Georges Bernanos and Boredom

Georges Bernanos (1888 – 1948) is one of my favourite modern French authors. His best known work is Journal d’un Curé de Campagne, first published in 1936. One would almost see in him the heavy and nihilistic existentialism of Camus and Sartre, leading to the revolts of 1968. The thought came to me yesterday as I received comments to my posting about Clint Eastwood’s surprising comments on American politics. Boredom is something that is very difficult to define. Is it the Daemonium Meridianum or ἀκηδία known to mystical theology, that vice that saps the soul of virtue and energy? There is certainly a modern psychological explanation.

Bernanos lived through the dramatic movements of his time, between World War I, the fierce polemics between the Catholic Right and anticlericalism, the Affaire Dreyfus and the Occupation in 1940. France is a country of extremes, just like that erstwhile colony of George III across the Atlantic, a culture one both loves and hates. Bernanos has been compared with Dostoïevski in his profound portraits of human nature. I am not sufficiently an expert on either to comment further on such a view.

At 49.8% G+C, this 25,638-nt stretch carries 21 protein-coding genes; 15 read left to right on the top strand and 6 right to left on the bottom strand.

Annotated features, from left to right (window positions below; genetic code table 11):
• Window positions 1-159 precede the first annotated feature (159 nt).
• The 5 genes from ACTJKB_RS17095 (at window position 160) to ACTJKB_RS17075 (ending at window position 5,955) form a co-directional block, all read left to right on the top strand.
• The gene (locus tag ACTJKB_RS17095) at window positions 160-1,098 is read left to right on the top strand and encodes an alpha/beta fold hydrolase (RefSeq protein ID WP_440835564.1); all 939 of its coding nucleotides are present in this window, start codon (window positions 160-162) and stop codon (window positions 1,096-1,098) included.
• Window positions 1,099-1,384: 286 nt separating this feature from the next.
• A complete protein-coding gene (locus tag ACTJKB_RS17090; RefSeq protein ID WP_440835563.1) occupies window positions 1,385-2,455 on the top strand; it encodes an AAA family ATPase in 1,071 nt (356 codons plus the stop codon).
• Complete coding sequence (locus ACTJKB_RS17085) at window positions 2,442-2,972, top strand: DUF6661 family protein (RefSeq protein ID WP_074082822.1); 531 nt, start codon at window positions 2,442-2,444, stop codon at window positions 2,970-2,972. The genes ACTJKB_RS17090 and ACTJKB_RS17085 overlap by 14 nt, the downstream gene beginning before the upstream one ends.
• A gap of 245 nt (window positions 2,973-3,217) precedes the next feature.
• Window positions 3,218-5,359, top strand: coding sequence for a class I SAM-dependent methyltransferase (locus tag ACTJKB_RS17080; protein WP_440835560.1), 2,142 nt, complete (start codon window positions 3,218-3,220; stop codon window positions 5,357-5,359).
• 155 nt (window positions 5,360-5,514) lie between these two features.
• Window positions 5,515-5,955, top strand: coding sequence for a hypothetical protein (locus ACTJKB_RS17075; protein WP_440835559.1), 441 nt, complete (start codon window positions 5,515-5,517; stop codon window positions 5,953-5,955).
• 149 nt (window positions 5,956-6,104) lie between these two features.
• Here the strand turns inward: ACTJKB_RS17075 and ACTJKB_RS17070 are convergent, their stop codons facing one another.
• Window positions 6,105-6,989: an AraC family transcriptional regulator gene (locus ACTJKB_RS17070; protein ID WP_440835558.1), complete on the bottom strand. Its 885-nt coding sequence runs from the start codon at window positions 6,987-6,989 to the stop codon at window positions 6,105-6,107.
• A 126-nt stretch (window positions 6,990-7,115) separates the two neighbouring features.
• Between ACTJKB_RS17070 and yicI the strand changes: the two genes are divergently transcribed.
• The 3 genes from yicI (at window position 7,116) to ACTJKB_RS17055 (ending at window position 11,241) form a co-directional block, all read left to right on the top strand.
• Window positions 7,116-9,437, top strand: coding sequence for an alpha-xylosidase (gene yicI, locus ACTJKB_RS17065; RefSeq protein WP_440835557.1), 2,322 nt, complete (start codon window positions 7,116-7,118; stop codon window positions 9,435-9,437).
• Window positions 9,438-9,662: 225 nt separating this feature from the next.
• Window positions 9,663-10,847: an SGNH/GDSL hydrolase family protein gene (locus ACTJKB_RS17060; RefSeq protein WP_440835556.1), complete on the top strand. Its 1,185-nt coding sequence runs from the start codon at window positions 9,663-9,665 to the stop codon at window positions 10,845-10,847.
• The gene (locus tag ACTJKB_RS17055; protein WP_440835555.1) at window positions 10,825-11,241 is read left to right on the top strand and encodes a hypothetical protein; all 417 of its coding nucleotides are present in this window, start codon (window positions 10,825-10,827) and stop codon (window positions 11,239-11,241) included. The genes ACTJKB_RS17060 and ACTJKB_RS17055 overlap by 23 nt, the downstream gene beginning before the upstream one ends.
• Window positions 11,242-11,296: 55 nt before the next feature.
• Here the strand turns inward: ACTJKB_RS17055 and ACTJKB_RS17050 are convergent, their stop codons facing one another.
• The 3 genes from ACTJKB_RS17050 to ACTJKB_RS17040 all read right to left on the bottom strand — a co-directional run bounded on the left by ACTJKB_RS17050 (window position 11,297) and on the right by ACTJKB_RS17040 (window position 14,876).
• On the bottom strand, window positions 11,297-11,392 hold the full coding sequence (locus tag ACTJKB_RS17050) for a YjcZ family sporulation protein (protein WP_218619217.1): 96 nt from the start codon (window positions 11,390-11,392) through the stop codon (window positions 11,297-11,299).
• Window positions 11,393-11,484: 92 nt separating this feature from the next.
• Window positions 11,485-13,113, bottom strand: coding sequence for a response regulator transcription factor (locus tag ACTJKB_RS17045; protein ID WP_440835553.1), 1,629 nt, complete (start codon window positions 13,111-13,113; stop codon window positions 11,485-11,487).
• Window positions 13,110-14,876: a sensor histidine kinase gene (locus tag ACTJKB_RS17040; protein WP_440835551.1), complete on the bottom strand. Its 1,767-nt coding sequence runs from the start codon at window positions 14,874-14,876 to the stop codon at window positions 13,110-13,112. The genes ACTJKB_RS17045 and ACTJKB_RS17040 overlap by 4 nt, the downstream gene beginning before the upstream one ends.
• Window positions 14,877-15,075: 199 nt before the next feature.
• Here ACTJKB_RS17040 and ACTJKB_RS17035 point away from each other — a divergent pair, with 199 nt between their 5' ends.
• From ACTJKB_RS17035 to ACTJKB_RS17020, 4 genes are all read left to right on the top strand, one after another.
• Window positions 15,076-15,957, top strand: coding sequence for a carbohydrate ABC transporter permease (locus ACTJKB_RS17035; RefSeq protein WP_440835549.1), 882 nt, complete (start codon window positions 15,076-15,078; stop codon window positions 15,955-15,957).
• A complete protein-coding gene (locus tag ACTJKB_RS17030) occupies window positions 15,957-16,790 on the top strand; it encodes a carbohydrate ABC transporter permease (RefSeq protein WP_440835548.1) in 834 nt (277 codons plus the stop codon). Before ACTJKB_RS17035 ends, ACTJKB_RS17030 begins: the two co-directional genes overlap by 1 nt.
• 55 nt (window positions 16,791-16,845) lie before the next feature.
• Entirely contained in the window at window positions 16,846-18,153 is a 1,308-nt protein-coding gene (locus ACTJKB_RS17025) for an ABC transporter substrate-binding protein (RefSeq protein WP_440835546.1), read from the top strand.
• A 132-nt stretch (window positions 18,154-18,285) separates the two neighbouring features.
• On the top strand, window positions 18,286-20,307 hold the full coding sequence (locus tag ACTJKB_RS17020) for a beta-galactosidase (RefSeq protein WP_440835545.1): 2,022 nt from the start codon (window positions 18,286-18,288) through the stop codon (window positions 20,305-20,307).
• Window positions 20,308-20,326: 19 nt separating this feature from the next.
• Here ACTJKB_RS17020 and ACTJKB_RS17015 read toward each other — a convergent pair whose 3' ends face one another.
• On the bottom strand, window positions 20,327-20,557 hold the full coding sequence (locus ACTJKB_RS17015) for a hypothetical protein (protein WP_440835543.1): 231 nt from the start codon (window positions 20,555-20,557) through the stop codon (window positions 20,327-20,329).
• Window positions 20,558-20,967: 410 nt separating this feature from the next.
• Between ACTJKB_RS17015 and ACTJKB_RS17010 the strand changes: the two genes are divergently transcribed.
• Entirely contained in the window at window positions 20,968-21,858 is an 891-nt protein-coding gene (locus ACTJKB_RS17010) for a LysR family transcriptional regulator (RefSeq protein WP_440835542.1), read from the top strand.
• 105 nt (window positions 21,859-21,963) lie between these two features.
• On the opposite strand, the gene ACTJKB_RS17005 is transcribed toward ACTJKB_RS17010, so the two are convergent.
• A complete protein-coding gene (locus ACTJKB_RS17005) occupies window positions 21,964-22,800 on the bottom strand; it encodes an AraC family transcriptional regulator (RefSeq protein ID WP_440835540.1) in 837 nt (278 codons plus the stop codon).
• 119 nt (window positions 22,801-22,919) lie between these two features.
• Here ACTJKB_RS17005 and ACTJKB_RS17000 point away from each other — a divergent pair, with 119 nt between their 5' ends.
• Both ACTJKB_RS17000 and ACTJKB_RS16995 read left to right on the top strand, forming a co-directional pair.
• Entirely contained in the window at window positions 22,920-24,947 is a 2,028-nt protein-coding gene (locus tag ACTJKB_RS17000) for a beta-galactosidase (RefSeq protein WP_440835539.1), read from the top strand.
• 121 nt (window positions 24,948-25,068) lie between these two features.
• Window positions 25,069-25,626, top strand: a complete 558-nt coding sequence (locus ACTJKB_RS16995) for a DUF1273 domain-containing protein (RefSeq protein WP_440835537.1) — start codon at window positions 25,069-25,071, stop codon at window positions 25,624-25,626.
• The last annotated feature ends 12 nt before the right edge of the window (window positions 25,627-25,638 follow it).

Bernanos grew up in a village in the Pas de Calais area, where the buildings are grey and sad, the farmland is flat and the people are hard and unwelcoming. The village of Fressin is like so many others in the north of France, colourful and picturesque in the summer, and deadly dull in the winter. Bernanos experienced this village as a place of solitude and sadness, and it certainly served as the inspiration of his novel.

The Journal d’un Curé de Campagne opens with a passage on boredom. It really needs to be read and appreciated in French. Translations of this work have been written, but will never do justice to this piece of writing. I prefer not to attempt it myself. The metaphors just don’t work in English. So, I ask an effort from my readers…

Ma paroisse est dévorée par l’ennui, voilà le mot. Comme tant d’autres paroisses ! L’ennui les dévore sous nos yeux et nous n’y pouvons rien. Quelque jour peut-être la contagion nous gagnera, nous découvrirons en nous ce cancer. On peut vivre très longtemps avec ça.